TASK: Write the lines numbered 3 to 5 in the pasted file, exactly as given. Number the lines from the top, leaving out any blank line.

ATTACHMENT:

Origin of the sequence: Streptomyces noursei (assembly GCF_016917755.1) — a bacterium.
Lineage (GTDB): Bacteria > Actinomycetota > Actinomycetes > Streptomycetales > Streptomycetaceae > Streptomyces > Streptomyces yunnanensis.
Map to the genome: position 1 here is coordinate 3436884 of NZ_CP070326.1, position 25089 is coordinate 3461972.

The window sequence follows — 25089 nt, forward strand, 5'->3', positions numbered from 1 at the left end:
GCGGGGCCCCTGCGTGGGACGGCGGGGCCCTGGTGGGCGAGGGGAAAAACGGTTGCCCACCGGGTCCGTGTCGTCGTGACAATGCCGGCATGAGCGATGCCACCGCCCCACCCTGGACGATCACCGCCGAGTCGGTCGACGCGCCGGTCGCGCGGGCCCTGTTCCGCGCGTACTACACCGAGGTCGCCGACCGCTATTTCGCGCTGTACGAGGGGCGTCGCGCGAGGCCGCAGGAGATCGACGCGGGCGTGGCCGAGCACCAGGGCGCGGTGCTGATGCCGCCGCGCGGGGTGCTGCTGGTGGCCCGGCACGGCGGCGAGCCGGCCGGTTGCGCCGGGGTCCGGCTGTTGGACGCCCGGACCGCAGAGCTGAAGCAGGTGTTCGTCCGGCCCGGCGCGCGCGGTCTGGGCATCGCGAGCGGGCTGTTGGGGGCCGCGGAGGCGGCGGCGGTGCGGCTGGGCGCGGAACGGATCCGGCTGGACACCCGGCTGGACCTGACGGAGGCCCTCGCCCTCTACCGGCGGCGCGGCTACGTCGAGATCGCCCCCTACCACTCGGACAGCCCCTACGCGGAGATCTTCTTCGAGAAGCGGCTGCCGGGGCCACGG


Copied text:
Map to the genome: position 1 here is coordinate 3436884 of NZ_CP070326.1, position 25089 is coordinate 3461972.

The window sequence follows — 25089 nt, forward strand, 5'->3', positions numbered from 1 at the left end:
GCGGGGCCCCTGCGTGGGACGGCGGGGCCCTGGTGGGCGAGGGGAAAAACGGTTGCCCACCGGGTCCGTGTCGTCGTGACAATGCCGGCATGAGCGATGCCACCGCCCCACCCTGGACGATCACCGCCGAGTCGGTCGACGCGCCGGTCGCGCGGGCCCTGTTCCGCGCGTACTACACCGAGGTCGCCGACCGCTATTTCGCGCTGTACGAGGGGCGTCGCGCGAGGCCGCAGGAGATCGACGCGGGCGTGGCCGAGCACCAGGGCGCGGTGCTGATGCCGCCGCGCGGGGTGCTGCTGGTGGCCCGGCACGGCGGCGAGCCGGCCGGTTGCGCCGGGGTCCGGCTGTTGGACGCCCGGACCGCAGAGCTGAAGCAGGTGTTCGTCCGGCCCGGCGCGCGCGGTCTGGGCATCGCGAGCGGGCTGTTGGGGGCCGCGGAGGCGGCGGCGGTGCGGCTGGGCGCGGAACGGATCCGGCTGGACACCCGGCTGGACCTGACGGAGGCCCTCGCCCTCTACCGGCGGCGCGGCTACGTCGAGATCGCCCCCTACCACTCGGACAGCCCCTACGCGGAGATCTTCTTCGAGAAGCGGCTGCCGGGGCCACGG